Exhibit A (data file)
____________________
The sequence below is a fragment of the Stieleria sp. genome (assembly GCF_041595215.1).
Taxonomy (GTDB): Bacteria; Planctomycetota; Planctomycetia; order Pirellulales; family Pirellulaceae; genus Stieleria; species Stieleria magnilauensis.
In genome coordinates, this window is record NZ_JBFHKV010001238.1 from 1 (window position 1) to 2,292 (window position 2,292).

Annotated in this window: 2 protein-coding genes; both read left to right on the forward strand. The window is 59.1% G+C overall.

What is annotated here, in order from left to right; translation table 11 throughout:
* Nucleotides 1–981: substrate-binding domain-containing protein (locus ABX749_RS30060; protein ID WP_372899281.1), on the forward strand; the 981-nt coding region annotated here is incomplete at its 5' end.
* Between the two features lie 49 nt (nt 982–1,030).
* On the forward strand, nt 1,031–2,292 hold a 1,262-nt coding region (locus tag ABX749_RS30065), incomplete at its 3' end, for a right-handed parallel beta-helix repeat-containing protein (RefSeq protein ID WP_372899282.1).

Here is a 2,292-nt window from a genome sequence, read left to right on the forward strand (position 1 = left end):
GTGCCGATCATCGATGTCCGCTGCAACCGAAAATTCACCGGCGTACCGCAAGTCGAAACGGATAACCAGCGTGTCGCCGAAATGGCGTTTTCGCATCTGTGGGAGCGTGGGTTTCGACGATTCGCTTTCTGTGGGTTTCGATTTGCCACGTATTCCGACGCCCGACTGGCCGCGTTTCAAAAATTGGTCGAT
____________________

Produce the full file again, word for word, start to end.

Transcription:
The sequence below is a fragment of the Stieleria sp. genome (assembly GCF_041595215.1).
Taxonomy (GTDB): Bacteria; Planctomycetota; Planctomycetia; order Pirellulales; family Pirellulaceae; genus Stieleria; species Stieleria magnilauensis.
In genome coordinates, this window is record NZ_JBFHKV010001238.1 from 1 (window position 1) to 2,292 (window position 2,292).

Annotated in this window: 2 protein-coding genes; both read left to right on the forward strand. The window is 59.1% G+C overall.

What is annotated here, in order from left to right; translation table 11 throughout:
* Nucleotides 1–981: substrate-binding domain-containing protein (locus ABX749_RS30060; protein ID WP_372899281.1), on the forward strand; the 981-nt coding region annotated here is incomplete at its 5' end.
* Between the two features lie 49 nt (nt 982–1,030).
* On the forward strand, nt 1,031–2,292 hold a 1,262-nt coding region (locus tag ABX749_RS30065), incomplete at its 3' end, for a right-handed parallel beta-helix repeat-containing protein (RefSeq protein ID WP_372899282.1).

Here is a 2,292-nt window from a genome sequence, read left to right on the forward strand (position 1 = left end):
GTGCCGATCATCGATGTCCGCTGCAACCGAAAATTCACCGGCGTACCGCAAGTCGAAACGGATAACCAGCGTGTCGCCGAAATGGCGTTTTCGCATCTGTGGGAGCGTGGGTTTCGACGATTCGCTTTCTGTGGGTTTCGATTTGCCACGTATTCCGACGCCCGACTGGCCGCGTTTCAAAAATTGGTCGAT